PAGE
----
Once the wolf disappears into the tree line, I talk with Rick and Kathie a while, then head back west. I feel like a bit of a drive so I continue west from Tower. There is a black bear jam near Rickís pullout. I continue to Elk Creek and scope from here a while, enjoying the view.
Soon, though, the day turns so warm I decide to seek shade and head back east for a nap.
Around 6:30 Iím off to Slough again.
I notice many more clouds in the sky this afternoon, which is good news because clouds will make scoping into the sun much more pleasant.
I start out by myself again. Iím not sure where B & C have gone. There are a few other visitors in the lot but we stay far apart. There are a few skeeters tonight as there is very little breeze.
Things start slow, with just a few pups and a single black adult. But then a gray emerges from the yellow-flower hill, then another and another and another. All of a sudden I have 9 Junction adults holding a rally in front of the eastern trees.
I recognize the alphas, plus 907, the gray male and five more black adults. Tonight they head west, passing the eastern trees, then the western trees, following a familiar route which takes them past the ďparrot rockĒ. But then, instead of staying high, they go low, into the creek flats. I climb the low hill and re-acquire them. The pack is moving steadily south, passing the southern round tree.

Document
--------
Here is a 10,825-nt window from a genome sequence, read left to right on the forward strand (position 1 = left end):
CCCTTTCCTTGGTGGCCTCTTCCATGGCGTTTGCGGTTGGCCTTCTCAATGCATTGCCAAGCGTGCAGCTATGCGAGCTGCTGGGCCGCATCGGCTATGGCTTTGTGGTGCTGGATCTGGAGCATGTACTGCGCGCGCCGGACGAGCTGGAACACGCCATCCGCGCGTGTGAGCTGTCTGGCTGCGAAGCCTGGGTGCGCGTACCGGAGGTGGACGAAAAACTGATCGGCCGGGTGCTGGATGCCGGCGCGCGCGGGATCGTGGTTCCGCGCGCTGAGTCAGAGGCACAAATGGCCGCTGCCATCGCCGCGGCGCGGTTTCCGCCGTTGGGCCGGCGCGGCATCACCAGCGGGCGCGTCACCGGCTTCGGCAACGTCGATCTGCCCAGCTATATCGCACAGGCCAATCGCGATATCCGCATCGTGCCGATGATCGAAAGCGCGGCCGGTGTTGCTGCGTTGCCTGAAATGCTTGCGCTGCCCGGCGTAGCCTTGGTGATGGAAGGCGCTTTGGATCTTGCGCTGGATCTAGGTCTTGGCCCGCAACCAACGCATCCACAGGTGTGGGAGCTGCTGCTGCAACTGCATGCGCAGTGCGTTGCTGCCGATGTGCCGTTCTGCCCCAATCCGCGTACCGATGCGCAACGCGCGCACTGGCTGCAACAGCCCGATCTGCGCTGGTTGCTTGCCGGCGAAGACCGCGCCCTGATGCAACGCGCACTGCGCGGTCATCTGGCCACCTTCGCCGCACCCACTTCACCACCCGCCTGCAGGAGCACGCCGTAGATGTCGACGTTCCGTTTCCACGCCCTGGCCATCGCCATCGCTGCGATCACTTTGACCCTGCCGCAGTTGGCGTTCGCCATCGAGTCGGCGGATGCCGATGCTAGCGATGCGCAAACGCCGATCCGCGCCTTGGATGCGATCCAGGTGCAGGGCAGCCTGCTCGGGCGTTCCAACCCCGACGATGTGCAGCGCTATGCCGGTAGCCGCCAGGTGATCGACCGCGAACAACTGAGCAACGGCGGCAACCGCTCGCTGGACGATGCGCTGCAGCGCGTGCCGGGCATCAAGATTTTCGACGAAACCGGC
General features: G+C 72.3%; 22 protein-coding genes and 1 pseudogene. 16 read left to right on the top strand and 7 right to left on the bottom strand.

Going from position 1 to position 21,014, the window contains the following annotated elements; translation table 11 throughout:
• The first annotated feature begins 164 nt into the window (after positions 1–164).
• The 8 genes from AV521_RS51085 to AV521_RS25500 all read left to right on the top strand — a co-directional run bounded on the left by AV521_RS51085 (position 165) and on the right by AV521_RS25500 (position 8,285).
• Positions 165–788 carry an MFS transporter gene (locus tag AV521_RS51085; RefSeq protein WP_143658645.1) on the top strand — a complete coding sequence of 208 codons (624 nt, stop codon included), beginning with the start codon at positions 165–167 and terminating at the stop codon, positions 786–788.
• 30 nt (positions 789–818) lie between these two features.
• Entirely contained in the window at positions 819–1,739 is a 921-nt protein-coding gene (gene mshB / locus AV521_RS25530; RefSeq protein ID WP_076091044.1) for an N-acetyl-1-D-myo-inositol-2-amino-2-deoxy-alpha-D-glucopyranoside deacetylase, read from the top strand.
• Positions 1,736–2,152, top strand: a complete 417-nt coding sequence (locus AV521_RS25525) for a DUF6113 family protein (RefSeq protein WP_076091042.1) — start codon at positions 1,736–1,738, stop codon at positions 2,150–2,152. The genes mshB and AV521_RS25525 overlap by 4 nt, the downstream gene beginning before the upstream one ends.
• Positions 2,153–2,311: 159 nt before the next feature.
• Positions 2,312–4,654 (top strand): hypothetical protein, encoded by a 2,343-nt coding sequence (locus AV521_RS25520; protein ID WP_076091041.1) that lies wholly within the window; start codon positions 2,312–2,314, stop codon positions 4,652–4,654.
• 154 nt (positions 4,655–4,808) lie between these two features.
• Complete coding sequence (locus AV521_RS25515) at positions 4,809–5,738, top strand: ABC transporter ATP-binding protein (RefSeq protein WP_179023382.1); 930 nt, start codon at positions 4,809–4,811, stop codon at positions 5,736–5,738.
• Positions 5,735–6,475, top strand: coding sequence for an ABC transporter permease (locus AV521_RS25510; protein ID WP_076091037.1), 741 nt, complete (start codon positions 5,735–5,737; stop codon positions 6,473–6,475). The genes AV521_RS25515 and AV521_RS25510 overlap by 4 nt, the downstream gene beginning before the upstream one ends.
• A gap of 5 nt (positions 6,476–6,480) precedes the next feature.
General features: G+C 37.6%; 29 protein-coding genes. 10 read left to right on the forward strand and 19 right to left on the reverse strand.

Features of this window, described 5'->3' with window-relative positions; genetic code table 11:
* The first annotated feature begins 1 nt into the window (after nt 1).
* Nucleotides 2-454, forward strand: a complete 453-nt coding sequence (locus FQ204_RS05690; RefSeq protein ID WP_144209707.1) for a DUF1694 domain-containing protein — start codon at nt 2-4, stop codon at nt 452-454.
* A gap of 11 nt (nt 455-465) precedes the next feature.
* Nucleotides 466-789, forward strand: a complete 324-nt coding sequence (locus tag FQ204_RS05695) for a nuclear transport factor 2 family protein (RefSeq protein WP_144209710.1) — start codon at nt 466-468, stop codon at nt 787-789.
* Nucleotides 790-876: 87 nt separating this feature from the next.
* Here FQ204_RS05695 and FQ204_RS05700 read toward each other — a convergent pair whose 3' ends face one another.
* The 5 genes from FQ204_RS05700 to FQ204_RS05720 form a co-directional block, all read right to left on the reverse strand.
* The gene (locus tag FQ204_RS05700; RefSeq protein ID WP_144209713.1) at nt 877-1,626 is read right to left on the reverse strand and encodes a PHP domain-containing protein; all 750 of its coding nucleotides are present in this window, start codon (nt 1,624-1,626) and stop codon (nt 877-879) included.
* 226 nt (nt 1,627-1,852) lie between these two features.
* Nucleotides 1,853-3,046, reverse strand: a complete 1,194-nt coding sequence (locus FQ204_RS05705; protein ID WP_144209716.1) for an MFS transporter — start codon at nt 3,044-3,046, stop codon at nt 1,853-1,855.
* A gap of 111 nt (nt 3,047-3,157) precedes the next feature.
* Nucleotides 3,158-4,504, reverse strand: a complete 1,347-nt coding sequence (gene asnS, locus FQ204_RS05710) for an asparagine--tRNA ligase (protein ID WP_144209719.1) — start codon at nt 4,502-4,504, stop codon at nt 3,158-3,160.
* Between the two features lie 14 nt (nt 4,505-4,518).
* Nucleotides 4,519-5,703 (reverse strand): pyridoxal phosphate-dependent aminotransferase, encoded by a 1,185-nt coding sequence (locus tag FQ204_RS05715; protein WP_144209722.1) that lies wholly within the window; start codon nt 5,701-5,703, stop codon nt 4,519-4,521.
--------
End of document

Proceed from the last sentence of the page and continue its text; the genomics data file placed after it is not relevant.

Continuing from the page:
A small group of elk bunches ahead of them, near the trail to Peregrine. I swing my scope to see if the wolves have seen the elk, and when I swing back to the elkÖthey are gone.
The leaders continue up a hill and then disappear, heading south. I expect they will try to cross the road. I watch four black yearlings cross the flats. They suddenly begin to chase each other up the next hill, looking wonderfully happy and carefree.
When the yearlings disappear, I turn back to check on the pups. I find two, one in a dirt spot near the eastern trees and another wandering to the right.
I pack up and drive west, thinking I might spot the adults as they head off on their hunt. There is no one stopped at the Lamar River Bridge, so I continue west. As I near Aspen I see the road is lined with cars on both sides. People are standing in every open spot, looking to the north.
Normally I would pull over and look along with them, but it doesnít feel safe. Itís crowded and chaotic, which makes me a bit sad. I keep driving and stop at Straightaway where I see Bill. He says he caught a glimpse of them to the north, not too high. We wonder if perhaps they might want to cross to the south?
We see a small group of alert elk on Peregrine (this could be the group I had seen briefly from Slough) but neither of us see the wolves. So, I decide to be content with my eveningís viewing so far and head east.
I have a nice drive through the cool of Lamar Canyon. And now I have the beautiful valley all to myself! This is good for my eyes and good for my soul.
My last sighting of the night is a sweet mule deer doe at Baronette.
Today I saw: 1 black bear, bison, mule deer, bald eagle, elk, pronghorn, 19 Junction Pack wolves, including 907, alpha female, young mom,
1229, un-collared black male, 1047, gray male, five black yearlings, 7 pups (5 black, 2 gray) and the spirits of Allison and Richard.